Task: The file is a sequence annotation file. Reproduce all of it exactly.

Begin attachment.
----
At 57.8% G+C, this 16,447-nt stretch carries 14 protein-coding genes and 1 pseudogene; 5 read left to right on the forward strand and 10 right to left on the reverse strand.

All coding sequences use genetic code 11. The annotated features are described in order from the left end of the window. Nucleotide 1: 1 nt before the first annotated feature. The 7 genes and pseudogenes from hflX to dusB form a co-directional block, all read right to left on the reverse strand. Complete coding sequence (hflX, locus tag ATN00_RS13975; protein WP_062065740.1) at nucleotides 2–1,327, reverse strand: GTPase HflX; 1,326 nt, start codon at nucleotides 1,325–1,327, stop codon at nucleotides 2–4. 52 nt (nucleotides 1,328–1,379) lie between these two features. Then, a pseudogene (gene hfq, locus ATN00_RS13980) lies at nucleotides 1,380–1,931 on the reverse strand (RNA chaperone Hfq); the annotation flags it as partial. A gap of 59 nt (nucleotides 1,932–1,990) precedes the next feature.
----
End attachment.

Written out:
At 57.8% G+C, this 16,447-nt stretch carries 14 protein-coding genes and 1 pseudogene; 5 read left to right on the forward strand and 10 right to left on the reverse strand.

All coding sequences use genetic code 11. The annotated features are described in order from the left end of the window. Nucleotide 1: 1 nt before the first annotated feature. The 7 genes and pseudogenes from hflX to dusB form a co-directional block, all read right to left on the reverse strand. Complete coding sequence (hflX, locus tag ATN00_RS13975; protein WP_062065740.1) at nucleotides 2–1,327, reverse strand: GTPase HflX; 1,326 nt, start codon at nucleotides 1,325–1,327, stop codon at nucleotides 2–4. 52 nt (nucleotides 1,328–1,379) lie between these two features. Then, a pseudogene (gene hfq, locus ATN00_RS13980) lies at nucleotides 1,380–1,931 on the reverse strand (RNA chaperone Hfq); the annotation flags it as partial. A gap of 59 nt (nucleotides 1,932–1,990) precedes the next feature.